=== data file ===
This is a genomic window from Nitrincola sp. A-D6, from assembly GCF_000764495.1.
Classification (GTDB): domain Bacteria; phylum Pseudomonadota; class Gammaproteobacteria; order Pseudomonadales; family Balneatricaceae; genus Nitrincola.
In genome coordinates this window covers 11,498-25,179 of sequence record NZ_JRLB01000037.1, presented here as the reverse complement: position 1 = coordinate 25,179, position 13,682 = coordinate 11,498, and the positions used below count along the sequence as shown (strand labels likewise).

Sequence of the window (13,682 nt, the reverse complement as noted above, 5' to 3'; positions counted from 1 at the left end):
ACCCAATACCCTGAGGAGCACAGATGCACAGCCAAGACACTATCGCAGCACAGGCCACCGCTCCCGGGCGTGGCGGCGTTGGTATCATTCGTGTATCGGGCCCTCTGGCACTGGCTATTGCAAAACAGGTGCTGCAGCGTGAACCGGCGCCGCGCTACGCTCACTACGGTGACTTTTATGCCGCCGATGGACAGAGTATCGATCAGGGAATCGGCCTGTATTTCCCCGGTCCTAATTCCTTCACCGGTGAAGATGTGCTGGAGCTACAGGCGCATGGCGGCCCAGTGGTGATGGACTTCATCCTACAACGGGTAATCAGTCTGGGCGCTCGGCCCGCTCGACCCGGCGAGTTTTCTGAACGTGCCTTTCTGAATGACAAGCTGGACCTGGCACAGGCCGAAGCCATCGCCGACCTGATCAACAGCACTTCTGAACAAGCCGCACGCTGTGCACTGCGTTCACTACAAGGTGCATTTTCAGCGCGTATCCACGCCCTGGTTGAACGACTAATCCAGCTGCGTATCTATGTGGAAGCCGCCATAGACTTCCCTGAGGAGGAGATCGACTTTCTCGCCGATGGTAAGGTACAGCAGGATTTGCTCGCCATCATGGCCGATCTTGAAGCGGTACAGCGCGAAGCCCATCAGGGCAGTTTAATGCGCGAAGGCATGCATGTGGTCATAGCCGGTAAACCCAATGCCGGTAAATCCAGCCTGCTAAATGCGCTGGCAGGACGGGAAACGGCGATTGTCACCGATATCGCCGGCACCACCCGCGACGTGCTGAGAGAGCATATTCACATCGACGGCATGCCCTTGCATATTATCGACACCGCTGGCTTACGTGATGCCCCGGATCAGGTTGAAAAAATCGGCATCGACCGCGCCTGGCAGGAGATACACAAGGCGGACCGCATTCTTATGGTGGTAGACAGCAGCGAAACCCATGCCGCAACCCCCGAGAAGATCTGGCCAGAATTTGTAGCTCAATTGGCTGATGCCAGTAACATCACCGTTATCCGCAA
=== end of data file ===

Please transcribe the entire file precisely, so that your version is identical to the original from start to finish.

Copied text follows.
This is a genomic window from Nitrincola sp. A-D6, from assembly GCF_000764495.1.
Classification (GTDB): domain Bacteria; phylum Pseudomonadota; class Gammaproteobacteria; order Pseudomonadales; family Balneatricaceae; genus Nitrincola.
In genome coordinates this window covers 11,498-25,179 of sequence record NZ_JRLB01000037.1, presented here as the reverse complement: position 1 = coordinate 25,179, position 13,682 = coordinate 11,498, and the positions used below count along the sequence as shown (strand labels likewise).

Sequence of the window (13,682 nt, the reverse complement as noted above, 5' to 3'; positions counted from 1 at the left end):
ACCCAATACCCTGAGGAGCACAGATGCACAGCCAAGACACTATCGCAGCACAGGCCACCGCTCCCGGGCGTGGCGGCGTTGGTATCATTCGTGTATCGGGCCCTCTGGCACTGGCTATTGCAAAACAGGTGCTGCAGCGTGAACCGGCGCCGCGCTACGCTCACTACGGTGACTTTTATGCCGCCGATGGACAGAGTATCGATCAGGGAATCGGCCTGTATTTCCCCGGTCCTAATTCCTTCACCGGTGAAGATGTGCTGGAGCTACAGGCGCATGGCGGCCCAGTGGTGATGGACTTCATCCTACAACGGGTAATCAGTCTGGGCGCTCGGCCCGCTCGACCCGGCGAGTTTTCTGAACGTGCCTTTCTGAATGACAAGCTGGACCTGGCACAGGCCGAAGCCATCGCCGACCTGATCAACAGCACTTCTGAACAAGCCGCACGCTGTGCACTGCGTTCACTACAAGGTGCATTTTCAGCGCGTATCCACGCCCTGGTTGAACGACTAATCCAGCTGCGTATCTATGTGGAAGCCGCCATAGACTTCCCTGAGGAGGAGATCGACTTTCTCGCCGATGGTAAGGTACAGCAGGATTTGCTCGCCATCATGGCCGATCTTGAAGCGGTACAGCGCGAAGCCCATCAGGGCAGTTTAATGCGCGAAGGCATGCATGTGGTCATAGCCGGTAAACCCAATGCCGGTAAATCCAGCCTGCTAAATGCGCTGGCAGGACGGGAAACGGCGATTGTCACCGATATCGCCGGCACCACCCGCGACGTGCTGAGAGAGCATATTCACATCGACGGCATGCCCTTGCATATTATCGACACCGCTGGCTTACGTGATGCCCCGGATCAGGTTGAAAAAATCGGCATCGACCGCGCCTGGCAGGAGATACACAAGGCGGACCGCATTCTTATGGTGGTAGACAGCAGCGAAACCCATGCCGCAACCCCCGAGAAGATCTGGCCAGAATTTGTAGCTCAATTGGCTGATGCCAGTAACATCACCGTTATCCGCAA